Vocational Training for Girls Employed as Lime Kiln Workers

Vocational Training for Girls Employed as Lime Kiln Workers

Many Indian school-aged children still work as labourers in degraded, polluted environments.  Within 10 km radius of Piduguralla, there are about 300 lime kilns and rock crushing factories where hundreds of poor labourers are employed.  About 700 child labourers (aged 5-16) work in kilns, quarries and factories, for 8 to 10 hours daily for 50 US cents carrying waste materials, breaking stones and carrying baskets of lime.  They live in small huts around the kilns, without no water, electricity or sanitation.

Watching mother at the sewing machine outside the AWARD centre

The project financed by the British and Foreign Schools Society through CHEC has helped 120 girls through counseling of parents and vocational training in tailoring and embroidery.  CHEC’s local partner, the Association for Welfare Activities for Rural Development (AWARD), opened a tailoring and embroidery centre at Rasul Pet, Peduguralla, close to the children’s homes. An embroidery teacher and a tailoring teacher were appointed and taught an initial group of 58 girls who were working in lime kilns for six months.  A second group was taken on for the second half of the year.  The girls spent two hours a day at the centre, learning how to make garments, how to stitch blouses, skirts, petticoats, shirts, pants, and dresses.  They received some basic education in mathematics and other skills.  The aim was to give them and their families another source of income instead of labouring.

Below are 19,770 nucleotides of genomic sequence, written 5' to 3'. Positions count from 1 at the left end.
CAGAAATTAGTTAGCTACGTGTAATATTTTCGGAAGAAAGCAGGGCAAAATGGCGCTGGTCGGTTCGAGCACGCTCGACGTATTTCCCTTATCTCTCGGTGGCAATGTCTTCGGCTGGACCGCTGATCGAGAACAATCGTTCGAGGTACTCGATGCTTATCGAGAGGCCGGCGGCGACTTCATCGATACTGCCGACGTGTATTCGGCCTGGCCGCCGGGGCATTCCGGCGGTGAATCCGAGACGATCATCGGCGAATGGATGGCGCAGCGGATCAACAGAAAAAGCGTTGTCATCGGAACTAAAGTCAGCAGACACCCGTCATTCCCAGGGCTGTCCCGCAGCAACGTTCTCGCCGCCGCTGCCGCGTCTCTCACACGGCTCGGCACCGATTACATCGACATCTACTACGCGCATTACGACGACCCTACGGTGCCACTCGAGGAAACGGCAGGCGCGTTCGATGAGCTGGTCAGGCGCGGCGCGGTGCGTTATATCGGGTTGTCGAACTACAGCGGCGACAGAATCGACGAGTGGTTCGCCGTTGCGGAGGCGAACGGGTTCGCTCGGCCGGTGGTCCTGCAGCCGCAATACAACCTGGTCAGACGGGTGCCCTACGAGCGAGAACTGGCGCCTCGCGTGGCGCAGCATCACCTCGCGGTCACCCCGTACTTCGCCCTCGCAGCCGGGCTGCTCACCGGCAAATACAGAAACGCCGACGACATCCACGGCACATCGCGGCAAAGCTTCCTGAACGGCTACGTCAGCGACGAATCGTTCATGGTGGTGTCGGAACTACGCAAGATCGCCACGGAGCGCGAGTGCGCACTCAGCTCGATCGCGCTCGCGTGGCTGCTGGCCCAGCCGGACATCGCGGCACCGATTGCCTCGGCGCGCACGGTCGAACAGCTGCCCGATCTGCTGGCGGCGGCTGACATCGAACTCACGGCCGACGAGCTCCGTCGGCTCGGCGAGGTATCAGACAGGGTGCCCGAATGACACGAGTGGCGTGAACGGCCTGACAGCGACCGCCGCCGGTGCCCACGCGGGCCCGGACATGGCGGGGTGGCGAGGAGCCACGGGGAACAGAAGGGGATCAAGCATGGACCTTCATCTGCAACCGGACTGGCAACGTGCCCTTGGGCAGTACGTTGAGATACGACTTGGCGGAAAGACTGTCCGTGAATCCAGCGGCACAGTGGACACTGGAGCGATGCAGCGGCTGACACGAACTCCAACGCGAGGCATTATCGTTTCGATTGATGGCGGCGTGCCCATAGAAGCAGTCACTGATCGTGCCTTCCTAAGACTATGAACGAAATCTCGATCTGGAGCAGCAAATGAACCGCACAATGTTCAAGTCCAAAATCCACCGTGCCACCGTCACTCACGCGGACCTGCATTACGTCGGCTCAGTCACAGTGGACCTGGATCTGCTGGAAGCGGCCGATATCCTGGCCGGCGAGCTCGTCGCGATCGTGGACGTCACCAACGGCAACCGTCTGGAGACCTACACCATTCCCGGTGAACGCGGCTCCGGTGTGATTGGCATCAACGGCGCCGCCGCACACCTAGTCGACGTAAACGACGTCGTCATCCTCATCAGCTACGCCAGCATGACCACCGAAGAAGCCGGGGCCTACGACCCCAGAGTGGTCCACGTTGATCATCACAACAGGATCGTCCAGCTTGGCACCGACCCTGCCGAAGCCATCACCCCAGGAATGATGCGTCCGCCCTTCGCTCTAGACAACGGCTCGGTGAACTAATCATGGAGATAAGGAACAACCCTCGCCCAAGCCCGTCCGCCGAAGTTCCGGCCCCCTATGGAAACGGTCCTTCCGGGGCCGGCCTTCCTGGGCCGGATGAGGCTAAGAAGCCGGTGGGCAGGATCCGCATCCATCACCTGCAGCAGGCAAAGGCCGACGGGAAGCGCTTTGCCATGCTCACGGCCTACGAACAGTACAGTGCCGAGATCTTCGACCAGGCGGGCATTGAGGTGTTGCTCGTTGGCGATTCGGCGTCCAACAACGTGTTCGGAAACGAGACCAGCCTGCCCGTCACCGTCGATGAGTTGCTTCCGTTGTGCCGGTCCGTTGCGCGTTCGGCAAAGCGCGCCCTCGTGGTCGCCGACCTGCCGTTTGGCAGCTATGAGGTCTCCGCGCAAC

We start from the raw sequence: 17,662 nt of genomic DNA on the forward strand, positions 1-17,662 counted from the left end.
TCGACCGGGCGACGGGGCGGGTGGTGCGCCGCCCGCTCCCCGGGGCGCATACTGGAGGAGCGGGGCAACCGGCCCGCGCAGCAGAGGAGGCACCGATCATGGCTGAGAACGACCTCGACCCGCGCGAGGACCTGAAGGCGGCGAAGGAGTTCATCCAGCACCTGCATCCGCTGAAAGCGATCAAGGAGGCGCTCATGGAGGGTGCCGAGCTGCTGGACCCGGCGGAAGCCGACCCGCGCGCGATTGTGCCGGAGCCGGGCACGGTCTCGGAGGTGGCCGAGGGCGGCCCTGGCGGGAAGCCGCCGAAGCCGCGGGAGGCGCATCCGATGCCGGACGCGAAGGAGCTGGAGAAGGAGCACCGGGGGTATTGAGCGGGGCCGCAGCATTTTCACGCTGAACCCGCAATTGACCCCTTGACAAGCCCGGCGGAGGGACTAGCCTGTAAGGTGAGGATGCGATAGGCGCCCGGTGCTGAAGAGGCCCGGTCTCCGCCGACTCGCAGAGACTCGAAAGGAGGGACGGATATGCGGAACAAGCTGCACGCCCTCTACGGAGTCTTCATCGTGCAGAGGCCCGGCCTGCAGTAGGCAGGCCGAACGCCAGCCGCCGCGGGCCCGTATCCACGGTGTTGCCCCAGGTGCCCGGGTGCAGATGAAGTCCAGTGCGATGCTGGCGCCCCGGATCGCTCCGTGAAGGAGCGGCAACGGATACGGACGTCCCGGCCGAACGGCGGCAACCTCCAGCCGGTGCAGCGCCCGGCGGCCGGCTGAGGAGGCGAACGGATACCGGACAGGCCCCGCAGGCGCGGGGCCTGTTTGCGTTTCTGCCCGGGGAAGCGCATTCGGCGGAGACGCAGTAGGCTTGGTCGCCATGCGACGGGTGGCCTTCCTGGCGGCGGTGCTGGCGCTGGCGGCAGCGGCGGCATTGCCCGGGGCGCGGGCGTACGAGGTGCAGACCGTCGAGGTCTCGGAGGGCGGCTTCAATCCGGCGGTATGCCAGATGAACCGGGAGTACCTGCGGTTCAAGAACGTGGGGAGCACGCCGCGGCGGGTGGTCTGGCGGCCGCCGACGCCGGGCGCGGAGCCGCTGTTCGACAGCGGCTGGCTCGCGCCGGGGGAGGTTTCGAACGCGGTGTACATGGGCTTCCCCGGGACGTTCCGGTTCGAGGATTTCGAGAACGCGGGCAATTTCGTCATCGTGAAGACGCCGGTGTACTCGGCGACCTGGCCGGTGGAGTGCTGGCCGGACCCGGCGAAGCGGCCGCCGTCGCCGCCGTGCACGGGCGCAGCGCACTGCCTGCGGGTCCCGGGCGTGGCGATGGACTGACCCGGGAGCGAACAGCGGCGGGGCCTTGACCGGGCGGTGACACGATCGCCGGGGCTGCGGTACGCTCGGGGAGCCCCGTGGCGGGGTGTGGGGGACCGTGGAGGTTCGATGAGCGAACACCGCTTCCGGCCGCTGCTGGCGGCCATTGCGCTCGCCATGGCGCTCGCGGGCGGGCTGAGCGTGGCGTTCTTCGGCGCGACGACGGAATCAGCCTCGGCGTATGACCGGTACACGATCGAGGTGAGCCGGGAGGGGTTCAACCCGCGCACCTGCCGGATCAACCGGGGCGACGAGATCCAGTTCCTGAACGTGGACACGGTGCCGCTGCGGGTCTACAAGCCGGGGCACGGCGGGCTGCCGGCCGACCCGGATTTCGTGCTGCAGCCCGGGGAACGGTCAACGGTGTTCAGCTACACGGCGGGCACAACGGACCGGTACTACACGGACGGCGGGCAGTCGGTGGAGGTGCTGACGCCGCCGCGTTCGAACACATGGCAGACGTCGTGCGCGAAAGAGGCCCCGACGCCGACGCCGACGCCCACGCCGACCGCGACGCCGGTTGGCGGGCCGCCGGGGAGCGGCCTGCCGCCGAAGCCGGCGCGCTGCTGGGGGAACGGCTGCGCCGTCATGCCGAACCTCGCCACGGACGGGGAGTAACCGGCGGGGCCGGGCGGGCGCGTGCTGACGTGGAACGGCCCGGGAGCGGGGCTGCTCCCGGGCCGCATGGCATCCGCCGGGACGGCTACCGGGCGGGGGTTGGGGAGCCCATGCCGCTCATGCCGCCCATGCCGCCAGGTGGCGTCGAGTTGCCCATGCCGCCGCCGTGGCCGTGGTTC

Girls at the embroidery machines at the AWARD Centre

Ramanamma got married when she was 12 years old. Now she is 17. Her husband had an accident in the lime kilns. He is unable to work. He is bedridden. She has to sustain the family including a 4 month old baby. AWARD sponsored this new tailoring machine so that Ramanamma can earn a living.

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